Chesapeake Bay Phosphorus Pollution Is Derived from Land-Based SourcesDon Boesch ·
Donald F. Boesch, Walter Boynton, Jeffrey Cornwell, William Dennison, Michael Kemp, and Jeremy Testa
University of Maryland Center for Environmental Science
Bay Creates Its Own Phosphorus? Amidst the recent controversies regarding proposed requirements to reduce phosphorus runoff from agricultural soils a new article in the scientific journal Environmental Science & Technology (ES&T) was published in February 2015 with the title “Organic matter remineralization predominates phosphorus cycling in the mid-bay sediments in the Chesapeake Bay” . Media claims suggesting that the research shows that runoff of phosphorus from land is not an important cause of impaired water quality, including the so-called dead zone, merit the closer examination provided here.
The article was published by researchers from the University of Delaware and two other institutions. These investigators employed isotopic, X-ray diffraction and spectroscopic methods to assess the characteristics of the phosphorus included in sediment cores collected at a site in the Chesapeake Bay east of Prince Frederick, Maryland. From their results they inferred the sources of the sediment phosphorus that leaves the sediment and re-enters the water column. They concluded that recycling of the phosphorus in organic matter—presumably produced by organisms living in the estuary—rather than in mineral matter was the predominant pathway to support primary production in the Chesapeake Bay.
A University of Delaware UDaily news media item  posted at the time of publication of the journal article indicated that the study demonstrated for the first time that recycling of phosphorus from organic matter is the predominant pathway for phosphorus cycling. The posting goes beyond what is stated in the article to say that while some believe that hypoxia, or the dead zone, can be attributed to remobilization of phosphorus entering from terrestrial or atmospheric sources settling to the sediment and then mobilizing to bottom water, this “research suggests that the problem lies in organic matter remineralization.” The popular press carried this even further, with the Delmarva Farmer editor writing that the scientists were “suggesting the Chesapeake Bay’s principal problem with phosphorus is not what is coming off the land around it but what it is creating within its own waters.” “Research suggests Bay creates its own phosphorus” states the headline.
Importance of Organic Remineralization. While the article may be the first time that the importance of organic remineralization has been demonstrated using such geochemical methods and inferences, its importance has long been recognized and demonstrated by Chesapeake Bay ecologists and chemists. In the middle estuary, including the site where cores analyzed in the study were collected, most of phosphorus deposited onto bottom sediments has been shown to be derived from organic matter produced in the surface waters of the Bay. Furthermore, extensive measurements of the phosphorus and nitrogen flux from sediments into the water column have been reported in the literature for over 30 years. Unlike the present geochemical study that is based on archived frozen cores collected at one site at one time (July), these published flux measurements were made at numerous sites covering a range of salinity and sediment types along the estuarine gradient and over annual seasons and many years, including drought and flood years. Moreover, these deposition and sediment flux estimates are based on rates actually measured in the field or using freshly collected cores, rather than inferred from geochemical profiles.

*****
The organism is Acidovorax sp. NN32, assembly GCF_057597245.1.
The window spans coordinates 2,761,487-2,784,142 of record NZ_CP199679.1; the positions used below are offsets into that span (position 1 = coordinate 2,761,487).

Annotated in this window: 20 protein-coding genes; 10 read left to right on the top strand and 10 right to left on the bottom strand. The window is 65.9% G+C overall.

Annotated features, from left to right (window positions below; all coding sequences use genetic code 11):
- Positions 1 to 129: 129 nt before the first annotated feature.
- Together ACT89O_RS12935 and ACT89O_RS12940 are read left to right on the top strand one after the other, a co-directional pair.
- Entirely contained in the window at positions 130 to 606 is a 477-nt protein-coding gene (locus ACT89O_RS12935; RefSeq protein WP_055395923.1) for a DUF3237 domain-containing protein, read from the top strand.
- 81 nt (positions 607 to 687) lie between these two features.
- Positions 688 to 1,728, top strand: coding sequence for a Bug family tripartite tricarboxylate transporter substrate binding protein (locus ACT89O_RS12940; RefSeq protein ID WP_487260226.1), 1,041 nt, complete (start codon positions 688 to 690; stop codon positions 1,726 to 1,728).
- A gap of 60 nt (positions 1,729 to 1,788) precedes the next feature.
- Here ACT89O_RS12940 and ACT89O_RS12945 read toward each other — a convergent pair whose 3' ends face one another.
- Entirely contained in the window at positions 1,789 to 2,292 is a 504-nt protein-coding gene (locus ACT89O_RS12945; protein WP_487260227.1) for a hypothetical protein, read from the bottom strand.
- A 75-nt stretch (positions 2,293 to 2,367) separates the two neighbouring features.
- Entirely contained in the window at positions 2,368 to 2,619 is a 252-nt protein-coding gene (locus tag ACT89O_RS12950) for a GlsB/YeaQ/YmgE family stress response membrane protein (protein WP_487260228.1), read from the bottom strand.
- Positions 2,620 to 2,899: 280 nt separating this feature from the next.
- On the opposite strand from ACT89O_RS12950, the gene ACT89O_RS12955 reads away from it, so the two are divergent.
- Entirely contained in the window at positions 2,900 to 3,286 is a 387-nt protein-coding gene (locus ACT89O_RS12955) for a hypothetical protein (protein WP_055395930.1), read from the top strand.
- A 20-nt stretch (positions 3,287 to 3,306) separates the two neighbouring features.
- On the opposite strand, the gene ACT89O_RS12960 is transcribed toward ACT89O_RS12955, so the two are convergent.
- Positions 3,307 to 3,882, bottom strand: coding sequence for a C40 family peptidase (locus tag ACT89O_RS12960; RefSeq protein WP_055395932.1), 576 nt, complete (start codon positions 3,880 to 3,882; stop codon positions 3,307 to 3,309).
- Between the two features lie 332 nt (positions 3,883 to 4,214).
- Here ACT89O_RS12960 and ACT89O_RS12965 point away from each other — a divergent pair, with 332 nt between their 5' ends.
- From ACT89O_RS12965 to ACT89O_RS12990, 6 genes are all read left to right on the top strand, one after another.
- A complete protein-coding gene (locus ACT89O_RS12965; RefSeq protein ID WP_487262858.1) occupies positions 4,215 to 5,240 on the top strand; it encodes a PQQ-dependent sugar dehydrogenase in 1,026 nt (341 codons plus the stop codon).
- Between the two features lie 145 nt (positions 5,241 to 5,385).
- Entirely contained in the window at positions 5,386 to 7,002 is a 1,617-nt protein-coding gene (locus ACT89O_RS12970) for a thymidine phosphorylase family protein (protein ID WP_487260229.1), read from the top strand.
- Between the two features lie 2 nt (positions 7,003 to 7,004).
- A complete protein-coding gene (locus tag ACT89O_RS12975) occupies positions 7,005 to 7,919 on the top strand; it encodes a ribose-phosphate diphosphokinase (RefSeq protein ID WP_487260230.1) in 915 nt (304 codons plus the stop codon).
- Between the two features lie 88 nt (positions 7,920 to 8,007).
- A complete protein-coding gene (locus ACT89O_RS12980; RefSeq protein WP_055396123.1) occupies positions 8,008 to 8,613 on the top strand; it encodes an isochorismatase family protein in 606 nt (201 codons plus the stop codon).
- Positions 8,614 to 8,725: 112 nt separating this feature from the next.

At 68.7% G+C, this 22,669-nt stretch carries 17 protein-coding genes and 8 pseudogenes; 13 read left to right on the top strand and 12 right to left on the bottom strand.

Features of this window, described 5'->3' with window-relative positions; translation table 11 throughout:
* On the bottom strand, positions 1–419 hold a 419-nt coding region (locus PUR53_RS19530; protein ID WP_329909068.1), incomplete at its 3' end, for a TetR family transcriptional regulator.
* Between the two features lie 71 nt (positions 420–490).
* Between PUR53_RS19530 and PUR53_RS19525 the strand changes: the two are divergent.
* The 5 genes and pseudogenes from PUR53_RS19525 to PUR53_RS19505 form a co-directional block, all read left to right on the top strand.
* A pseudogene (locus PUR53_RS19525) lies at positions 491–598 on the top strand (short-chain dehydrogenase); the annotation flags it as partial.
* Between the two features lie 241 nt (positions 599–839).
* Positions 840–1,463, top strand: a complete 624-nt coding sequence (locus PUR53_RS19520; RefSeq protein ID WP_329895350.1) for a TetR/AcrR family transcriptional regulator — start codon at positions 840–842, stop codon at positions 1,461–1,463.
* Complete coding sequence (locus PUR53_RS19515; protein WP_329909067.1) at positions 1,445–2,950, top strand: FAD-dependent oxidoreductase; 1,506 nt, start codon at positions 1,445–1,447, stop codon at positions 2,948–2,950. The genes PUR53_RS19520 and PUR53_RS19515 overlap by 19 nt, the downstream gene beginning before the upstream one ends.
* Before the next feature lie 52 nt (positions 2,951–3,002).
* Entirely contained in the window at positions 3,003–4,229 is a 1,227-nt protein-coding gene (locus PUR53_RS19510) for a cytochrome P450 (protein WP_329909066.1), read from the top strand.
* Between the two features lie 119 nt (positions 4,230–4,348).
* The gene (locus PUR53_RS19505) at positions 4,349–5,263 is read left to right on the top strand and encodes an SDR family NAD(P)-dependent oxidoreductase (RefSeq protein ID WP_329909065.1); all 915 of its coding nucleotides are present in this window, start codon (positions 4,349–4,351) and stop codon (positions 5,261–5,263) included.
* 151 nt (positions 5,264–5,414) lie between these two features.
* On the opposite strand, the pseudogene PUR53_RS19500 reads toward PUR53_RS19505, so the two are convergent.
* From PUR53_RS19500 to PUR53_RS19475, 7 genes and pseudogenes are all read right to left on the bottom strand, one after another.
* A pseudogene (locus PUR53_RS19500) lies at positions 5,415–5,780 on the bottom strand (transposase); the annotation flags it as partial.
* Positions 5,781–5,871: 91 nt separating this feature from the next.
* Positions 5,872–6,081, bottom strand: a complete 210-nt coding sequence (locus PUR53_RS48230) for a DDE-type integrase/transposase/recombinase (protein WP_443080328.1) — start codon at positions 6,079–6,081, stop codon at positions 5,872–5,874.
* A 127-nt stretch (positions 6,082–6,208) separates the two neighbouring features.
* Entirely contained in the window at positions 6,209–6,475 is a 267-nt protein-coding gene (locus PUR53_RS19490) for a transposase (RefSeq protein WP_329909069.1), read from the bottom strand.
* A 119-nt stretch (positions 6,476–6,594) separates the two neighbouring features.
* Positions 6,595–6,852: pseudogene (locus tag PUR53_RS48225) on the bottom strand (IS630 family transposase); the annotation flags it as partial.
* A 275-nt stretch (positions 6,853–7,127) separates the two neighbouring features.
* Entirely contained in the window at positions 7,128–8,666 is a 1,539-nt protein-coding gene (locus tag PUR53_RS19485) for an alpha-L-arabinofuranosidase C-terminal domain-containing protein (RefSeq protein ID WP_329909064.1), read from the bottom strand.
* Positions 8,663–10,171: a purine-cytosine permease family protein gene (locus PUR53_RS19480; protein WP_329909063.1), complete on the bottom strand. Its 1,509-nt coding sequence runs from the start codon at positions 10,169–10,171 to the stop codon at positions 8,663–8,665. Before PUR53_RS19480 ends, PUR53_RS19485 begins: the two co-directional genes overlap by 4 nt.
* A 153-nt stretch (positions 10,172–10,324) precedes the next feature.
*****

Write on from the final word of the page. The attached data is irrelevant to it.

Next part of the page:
The recycling of phosphorus from bottom sediments, including the deposition and remineralization of organic matter, is in fact well-represented by equations and parameters included in the Chesapeake Bay Program’s numerical model of the estuary that was used in determining the Total Maximum Daily Load on which required nutrient load reductions are based. Therefore, the important role of organic remineralization of phosphorus is not novel to either Bay science or management.
Phosphorus Sources Ultimately Land-Based. Recycling of the phosphorus included in organic matter produced in the Bay cannot be 100 percent efficient. Studies of deposition to and flux from sediments in the middle part of the Chesapeake have shown that about 80% of the deposited phosphorus may be remineralized. Furthermore, there are losses farther down the estuary as tidal exchanges remove phosphorus from this segment of the estuary. In order to sustain planktonic production at the elevated levels experienced in this eutrophic ecosystem, inputs of phosphorus are required from the rivers flowing into the Bay, from shoreline erosion or from direct waste discharges . As the UDaily media release points out: “The late spring, early summer months are the perfect time for the eutrophication process to begin as they follow the spring when the bay is fed by heavy water flows from the rivers, which bring a substantial amount of nutrients into the Chesapeake.” So, fundamentally, the bay is not “creating” phosphorus “within its own waters.” Rather, inorganic phosphorus, ultimately derived from land-based sources, is being incorporated into organic matter by phytoplankton and bacteria. Some portion of that organic phosphorus is degraded and released back into bay waters.